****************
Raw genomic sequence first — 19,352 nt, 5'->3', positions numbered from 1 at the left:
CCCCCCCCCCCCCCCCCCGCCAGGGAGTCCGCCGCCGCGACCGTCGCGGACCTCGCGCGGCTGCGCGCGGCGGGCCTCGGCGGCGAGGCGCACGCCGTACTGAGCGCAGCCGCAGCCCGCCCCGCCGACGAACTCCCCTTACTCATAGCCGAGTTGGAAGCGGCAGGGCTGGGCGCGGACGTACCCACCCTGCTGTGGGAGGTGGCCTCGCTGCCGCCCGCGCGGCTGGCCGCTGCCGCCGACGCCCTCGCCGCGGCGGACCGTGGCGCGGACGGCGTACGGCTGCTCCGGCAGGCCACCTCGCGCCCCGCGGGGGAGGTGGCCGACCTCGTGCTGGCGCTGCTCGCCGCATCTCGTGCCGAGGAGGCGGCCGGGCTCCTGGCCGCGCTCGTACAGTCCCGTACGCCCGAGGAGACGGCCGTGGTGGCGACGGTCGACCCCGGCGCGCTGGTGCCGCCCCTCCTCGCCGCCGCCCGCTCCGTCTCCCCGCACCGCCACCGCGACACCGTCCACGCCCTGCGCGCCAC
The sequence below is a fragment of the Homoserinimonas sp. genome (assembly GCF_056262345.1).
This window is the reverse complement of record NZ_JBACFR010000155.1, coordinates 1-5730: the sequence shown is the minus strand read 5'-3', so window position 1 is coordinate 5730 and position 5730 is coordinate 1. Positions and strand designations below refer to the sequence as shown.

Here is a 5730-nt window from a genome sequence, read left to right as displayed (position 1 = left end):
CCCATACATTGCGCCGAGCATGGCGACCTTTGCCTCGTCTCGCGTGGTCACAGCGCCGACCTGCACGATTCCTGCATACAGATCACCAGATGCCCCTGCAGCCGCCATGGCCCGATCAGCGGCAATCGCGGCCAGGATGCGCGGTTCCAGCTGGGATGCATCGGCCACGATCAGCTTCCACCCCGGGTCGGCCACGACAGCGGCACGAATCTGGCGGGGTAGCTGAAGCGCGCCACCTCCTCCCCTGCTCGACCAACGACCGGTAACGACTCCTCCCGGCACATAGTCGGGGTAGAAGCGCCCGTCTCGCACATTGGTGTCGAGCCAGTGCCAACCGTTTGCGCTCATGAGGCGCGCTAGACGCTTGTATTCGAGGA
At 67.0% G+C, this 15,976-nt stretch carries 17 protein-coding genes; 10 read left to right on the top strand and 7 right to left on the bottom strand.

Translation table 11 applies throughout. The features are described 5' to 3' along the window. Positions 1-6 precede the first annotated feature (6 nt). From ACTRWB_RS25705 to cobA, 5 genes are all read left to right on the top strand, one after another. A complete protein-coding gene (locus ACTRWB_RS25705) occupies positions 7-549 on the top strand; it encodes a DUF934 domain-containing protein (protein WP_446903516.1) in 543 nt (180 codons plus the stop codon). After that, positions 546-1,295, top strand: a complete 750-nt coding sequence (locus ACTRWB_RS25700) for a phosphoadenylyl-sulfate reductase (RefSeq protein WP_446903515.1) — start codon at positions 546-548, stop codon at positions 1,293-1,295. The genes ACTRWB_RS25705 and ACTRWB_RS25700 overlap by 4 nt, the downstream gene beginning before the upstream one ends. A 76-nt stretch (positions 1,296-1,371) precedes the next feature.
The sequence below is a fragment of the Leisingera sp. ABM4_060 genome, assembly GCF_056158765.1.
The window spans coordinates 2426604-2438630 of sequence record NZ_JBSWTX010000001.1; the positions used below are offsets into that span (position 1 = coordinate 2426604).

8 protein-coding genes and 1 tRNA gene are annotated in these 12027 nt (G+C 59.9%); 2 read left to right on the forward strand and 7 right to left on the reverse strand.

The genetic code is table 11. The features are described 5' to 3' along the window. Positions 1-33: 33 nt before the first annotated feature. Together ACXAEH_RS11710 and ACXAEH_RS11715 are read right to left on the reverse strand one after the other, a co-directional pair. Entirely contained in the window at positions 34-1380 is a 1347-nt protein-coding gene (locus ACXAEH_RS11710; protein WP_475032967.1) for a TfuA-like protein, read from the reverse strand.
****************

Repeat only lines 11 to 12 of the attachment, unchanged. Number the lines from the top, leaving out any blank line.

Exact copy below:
8 protein-coding genes and 1 tRNA gene are annotated in these 12027 nt (G+C 59.9%); 2 read left to right on the forward strand and 7 right to left on the reverse strand.

The genetic code is table 11. The features are described 5' to 3' along the window. Positions 1-33: 33 nt before the first annotated feature. Together ACXAEH_RS11710 and ACXAEH_RS11715 are read right to left on the reverse strand one after the other, a co-directional pair. Entirely contained in the window at positions 34-1380 is a 1347-nt protein-coding gene (locus ACXAEH_RS11710; protein WP_475032967.1) for a TfuA-like protein, read from the reverse strand.